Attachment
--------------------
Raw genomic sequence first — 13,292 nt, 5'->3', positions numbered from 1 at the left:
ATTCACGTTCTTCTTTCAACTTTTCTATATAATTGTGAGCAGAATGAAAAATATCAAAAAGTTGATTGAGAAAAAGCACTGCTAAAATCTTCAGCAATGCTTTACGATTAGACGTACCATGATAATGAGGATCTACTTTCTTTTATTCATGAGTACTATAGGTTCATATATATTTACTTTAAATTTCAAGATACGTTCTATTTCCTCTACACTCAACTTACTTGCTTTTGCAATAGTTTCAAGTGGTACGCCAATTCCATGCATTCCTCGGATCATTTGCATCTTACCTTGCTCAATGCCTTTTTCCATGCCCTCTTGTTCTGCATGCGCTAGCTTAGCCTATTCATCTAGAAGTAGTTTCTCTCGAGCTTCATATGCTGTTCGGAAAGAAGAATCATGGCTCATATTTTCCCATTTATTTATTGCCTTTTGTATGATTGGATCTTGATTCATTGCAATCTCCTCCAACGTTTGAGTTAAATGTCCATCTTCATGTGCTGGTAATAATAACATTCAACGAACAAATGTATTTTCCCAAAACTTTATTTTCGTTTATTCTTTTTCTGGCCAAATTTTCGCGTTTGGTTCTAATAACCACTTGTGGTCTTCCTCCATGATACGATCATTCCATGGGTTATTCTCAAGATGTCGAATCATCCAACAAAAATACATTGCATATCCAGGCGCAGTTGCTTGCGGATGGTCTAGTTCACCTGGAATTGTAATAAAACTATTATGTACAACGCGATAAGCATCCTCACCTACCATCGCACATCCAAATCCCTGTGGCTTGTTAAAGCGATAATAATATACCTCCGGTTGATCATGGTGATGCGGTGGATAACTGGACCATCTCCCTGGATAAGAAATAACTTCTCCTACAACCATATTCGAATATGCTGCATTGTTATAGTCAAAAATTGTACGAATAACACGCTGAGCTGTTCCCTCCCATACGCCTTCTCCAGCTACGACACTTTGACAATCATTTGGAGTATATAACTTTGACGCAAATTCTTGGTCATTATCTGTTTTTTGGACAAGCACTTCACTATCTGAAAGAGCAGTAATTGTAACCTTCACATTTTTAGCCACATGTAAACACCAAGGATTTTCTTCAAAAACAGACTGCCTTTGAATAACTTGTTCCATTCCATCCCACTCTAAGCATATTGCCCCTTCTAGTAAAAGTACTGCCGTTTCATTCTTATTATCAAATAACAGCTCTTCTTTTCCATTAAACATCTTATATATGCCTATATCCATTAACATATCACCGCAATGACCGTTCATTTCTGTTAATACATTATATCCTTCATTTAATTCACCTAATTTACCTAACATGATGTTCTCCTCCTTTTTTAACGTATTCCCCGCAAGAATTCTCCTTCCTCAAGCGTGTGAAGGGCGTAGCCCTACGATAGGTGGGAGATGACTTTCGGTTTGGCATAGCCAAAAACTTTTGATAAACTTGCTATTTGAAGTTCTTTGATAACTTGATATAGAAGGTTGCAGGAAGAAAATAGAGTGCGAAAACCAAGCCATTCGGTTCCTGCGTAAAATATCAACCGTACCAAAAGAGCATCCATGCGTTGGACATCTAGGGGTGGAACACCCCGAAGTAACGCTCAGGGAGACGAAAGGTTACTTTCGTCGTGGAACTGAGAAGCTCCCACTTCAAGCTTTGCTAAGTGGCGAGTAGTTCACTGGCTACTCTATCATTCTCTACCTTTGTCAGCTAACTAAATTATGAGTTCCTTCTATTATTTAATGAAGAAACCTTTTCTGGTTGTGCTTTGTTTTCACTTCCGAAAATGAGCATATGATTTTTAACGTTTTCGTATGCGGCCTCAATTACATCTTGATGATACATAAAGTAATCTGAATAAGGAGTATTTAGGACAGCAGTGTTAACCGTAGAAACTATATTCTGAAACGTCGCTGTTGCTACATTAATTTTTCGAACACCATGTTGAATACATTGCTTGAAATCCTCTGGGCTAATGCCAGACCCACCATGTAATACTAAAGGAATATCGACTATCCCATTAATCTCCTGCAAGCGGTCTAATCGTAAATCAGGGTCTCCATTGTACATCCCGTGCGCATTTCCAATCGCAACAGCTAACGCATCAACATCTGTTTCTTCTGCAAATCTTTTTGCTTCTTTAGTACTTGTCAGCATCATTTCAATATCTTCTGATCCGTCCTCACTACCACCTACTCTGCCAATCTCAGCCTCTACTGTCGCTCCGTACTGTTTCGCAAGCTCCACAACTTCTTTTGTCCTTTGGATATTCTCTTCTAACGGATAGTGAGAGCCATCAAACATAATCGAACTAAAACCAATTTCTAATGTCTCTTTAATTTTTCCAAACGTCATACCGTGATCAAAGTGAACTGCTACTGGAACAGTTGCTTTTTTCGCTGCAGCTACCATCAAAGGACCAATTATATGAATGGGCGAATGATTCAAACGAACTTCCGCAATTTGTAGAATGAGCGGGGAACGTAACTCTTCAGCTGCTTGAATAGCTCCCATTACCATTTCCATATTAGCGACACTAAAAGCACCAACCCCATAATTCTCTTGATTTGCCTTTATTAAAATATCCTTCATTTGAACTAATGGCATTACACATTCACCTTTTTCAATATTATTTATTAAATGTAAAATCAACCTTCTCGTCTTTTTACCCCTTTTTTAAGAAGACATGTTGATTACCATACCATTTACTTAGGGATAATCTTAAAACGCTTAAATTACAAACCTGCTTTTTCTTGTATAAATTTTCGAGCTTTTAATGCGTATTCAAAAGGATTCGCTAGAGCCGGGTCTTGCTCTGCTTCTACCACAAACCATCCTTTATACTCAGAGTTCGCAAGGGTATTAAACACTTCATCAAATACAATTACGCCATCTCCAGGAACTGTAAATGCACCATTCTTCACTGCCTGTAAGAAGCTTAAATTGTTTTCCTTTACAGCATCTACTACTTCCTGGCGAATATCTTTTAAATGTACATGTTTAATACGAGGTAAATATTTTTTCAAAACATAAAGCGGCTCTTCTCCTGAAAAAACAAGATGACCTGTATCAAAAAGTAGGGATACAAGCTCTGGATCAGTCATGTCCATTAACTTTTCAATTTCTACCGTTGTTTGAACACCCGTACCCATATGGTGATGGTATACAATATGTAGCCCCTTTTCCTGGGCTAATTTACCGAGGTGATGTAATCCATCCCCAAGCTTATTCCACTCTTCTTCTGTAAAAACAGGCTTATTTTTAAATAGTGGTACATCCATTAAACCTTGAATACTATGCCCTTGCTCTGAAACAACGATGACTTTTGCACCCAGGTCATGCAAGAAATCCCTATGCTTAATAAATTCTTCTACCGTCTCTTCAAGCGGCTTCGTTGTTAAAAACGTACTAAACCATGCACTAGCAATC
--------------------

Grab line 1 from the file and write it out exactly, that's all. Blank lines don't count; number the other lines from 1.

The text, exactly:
Raw genomic sequence first — 13,292 nt, 5'->3', positions numbered from 1 at the left: